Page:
1. we would like to have space for visitors, and more space than a bedroom of our own
2. we would like to live as independent adults again (those of you who have not returned to infancy by moving into a culture where you start barely able to communicate your need for the bathroom will have to take my word for this)
3. we would like to cook our own food (or have the option, without inner conflict) again
4. we would like to know what it's like to have to do everything in Thailand, on our own
This forth one is a little more idealist than necessarily true for me which is why the decision to stay or go has involved more deliberation than one might think. We may rent a house that requires us to going to 100% hand washing of clothing. It may also have us hauling water, it will certainly involve a lot of legwork for the basic logistics of eating. We will need to cook or buy our own food, which will take a significant amount of time with only a bicycle as transportation, and markets a few miles away. In almost all cases, our version of Thai food, will be substandard to the food we are currently eating (and not buying or cooking). Now I have never been a person that is too lazy to maintain a clean home, or cook a good meal, or even do laundry the old fashioned way, and of course Erin has not either. But as character building as these activities may be, I question the time expenditure. After all, we could be doing other things during those times, with others in the community, if nothing else the easiest one of the 3 things we came here to do, exchanging ideas with Thais.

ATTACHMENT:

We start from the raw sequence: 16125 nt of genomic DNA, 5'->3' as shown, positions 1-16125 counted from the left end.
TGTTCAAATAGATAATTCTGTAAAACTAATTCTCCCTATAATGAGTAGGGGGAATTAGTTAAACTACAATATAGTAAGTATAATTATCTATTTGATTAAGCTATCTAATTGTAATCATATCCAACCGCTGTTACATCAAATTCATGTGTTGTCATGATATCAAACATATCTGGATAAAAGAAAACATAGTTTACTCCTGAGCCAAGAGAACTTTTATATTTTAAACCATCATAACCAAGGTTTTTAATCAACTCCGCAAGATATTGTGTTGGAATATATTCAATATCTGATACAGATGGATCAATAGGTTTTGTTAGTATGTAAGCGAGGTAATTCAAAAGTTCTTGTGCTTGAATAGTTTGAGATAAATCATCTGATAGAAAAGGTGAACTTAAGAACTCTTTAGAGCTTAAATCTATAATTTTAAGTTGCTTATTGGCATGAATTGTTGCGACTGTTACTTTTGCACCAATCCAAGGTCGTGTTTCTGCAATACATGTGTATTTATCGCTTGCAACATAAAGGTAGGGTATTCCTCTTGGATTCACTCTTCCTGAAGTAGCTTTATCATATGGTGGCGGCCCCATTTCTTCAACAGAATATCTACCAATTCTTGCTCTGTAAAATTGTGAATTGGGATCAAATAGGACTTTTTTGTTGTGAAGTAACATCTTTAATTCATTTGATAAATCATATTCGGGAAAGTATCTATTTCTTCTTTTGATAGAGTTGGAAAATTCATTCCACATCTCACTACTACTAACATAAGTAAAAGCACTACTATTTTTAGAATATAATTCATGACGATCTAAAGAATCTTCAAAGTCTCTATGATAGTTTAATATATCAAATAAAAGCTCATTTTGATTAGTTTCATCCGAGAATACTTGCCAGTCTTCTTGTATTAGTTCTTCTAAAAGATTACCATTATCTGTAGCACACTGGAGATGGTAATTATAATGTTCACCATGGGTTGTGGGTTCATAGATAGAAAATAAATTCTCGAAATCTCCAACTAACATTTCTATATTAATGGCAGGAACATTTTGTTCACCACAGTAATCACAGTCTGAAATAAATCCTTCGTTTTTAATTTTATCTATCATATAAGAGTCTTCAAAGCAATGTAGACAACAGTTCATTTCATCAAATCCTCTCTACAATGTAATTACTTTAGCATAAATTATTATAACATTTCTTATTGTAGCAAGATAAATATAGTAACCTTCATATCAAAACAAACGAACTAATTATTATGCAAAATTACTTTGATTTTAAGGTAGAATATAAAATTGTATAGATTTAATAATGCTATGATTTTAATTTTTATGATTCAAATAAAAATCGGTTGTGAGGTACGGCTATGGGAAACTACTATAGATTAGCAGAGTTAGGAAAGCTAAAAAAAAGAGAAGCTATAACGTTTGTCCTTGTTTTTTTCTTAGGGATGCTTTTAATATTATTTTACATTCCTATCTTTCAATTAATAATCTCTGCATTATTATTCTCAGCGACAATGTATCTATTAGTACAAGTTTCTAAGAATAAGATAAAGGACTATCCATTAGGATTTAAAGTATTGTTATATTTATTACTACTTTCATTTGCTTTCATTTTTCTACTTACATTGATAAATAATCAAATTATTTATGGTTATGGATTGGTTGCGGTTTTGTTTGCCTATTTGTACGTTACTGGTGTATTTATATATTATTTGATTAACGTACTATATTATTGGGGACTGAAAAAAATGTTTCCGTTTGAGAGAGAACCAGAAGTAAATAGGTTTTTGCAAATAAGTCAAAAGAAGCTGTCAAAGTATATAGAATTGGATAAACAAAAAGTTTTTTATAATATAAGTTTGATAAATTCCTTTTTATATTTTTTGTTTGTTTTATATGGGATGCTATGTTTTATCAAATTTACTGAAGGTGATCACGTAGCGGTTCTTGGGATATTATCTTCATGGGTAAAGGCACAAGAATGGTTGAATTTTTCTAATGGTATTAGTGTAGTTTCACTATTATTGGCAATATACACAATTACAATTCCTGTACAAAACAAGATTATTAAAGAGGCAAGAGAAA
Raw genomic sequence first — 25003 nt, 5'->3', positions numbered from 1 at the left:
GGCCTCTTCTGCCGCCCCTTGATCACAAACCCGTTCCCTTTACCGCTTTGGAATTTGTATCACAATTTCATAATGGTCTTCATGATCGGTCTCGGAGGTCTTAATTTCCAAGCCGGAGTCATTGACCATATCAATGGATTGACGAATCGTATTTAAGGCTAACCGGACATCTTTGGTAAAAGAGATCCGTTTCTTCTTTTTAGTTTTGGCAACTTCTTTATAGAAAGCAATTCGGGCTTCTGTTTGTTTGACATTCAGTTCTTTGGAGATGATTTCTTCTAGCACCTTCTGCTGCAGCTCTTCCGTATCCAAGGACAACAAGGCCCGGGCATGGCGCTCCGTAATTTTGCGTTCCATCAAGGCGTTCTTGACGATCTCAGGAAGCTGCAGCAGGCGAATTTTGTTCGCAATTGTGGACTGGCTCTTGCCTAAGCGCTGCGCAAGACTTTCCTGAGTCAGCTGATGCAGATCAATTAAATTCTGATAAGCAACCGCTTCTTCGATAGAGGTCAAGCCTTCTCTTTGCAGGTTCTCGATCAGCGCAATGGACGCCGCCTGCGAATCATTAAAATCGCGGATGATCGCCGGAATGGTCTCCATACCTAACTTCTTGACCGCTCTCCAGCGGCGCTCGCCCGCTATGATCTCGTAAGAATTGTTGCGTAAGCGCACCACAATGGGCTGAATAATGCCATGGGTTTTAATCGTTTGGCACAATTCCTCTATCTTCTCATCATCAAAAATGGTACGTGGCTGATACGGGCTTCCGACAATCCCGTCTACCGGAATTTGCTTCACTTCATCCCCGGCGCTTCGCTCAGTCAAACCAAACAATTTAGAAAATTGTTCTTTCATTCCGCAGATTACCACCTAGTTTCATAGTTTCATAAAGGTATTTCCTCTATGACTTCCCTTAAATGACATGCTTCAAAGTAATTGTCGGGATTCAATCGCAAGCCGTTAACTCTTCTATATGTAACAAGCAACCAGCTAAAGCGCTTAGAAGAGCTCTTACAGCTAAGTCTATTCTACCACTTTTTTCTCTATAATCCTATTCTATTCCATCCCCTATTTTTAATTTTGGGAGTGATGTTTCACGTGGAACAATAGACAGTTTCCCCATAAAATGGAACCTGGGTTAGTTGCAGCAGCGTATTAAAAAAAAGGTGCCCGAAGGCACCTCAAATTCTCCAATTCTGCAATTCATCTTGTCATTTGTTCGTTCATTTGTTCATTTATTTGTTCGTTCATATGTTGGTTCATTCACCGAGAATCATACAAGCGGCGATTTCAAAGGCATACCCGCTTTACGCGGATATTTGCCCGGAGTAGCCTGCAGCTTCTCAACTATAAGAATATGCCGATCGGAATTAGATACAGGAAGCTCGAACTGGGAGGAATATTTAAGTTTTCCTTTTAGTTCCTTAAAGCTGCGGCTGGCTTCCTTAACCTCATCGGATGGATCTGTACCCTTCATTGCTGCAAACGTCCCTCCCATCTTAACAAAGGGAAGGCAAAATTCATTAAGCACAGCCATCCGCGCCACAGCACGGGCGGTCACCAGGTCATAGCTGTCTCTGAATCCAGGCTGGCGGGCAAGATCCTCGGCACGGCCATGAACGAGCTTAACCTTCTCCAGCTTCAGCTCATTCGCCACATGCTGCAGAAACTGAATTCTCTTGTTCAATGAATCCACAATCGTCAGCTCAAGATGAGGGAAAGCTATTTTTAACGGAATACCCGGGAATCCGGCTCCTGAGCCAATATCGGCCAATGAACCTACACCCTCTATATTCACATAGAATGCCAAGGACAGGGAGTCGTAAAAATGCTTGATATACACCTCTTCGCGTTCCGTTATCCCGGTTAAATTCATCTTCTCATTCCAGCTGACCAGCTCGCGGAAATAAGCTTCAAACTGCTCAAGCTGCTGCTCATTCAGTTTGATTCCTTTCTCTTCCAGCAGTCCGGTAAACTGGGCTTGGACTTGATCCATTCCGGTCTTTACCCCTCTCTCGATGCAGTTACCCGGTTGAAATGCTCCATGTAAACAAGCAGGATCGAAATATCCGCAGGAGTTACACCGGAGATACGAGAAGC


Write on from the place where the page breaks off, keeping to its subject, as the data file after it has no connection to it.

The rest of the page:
As of right now, it looks like availability of a suitable house will decide whether or not we stay with mair and paw. We have already seen three available rentals. One of which was so full of pigeons, dead pigeons, and pigeon shit that we were a little taken back that the person in charge of it would even consider having humans inhabit the place. I was humorously corrected by our neighbor a few days ago when I told them that we were not interested in renting the "ban ki nok" or bird shit house when they told me that saying those words was not clean (we declined even looking at another place we call the "ban ki gai" for similar reasons). The second house is right off what they call in Thailand a superhighway (2 lanes with any conceivable form of transport on them at the same time), with walls so porous you could probably feel the wind blow, and another that is actually pretty nice but completely unfurnished to the point where we would need to spend 6 months salary to purchase what we need. We are now waiting to hear on a fourth place that we were informed is owned by a rather better off individual who lives in Bangkok currently. We are not sure that this house is even for rent yet because the owner supposedly returns to the village for short stays periodically though we are hoping that the allure of some extra cheddar in his pocket might get us a nice comfy house to live in.
Some of our friends in PC here have already found splendid places in Thailand to live for the next couple of years. Some have probably already decided to live with their host family for the duration. As one of three married couples I think, like the others, that Erin and I came in with the expectation that we would certainly move out on our own after a few months. That said, it will not be the end of the world if we don't. After every conversation we've had with our host family about the reasons we have for not wanting to stay in their home (even though they have essentially begged us to do so) they continue to be more understanding and come up with additional ways to make where we are in the bottom floor of their house, more like it's own residence. Yesterday paw told me he would be purchasing an additional gas burner for the first floor so that we could cook "ahan farang" there whenever we want. He reiterated that all of our guests are welcome and that he has no issue whatever with chauffeuring people around when we need it. I told him to hold off on the burner until we decide what we are going to do, and that we can purchase it ourselves. He's said well "gas is standing by" pointing to a place under the counter where the propane tank is probably sitting.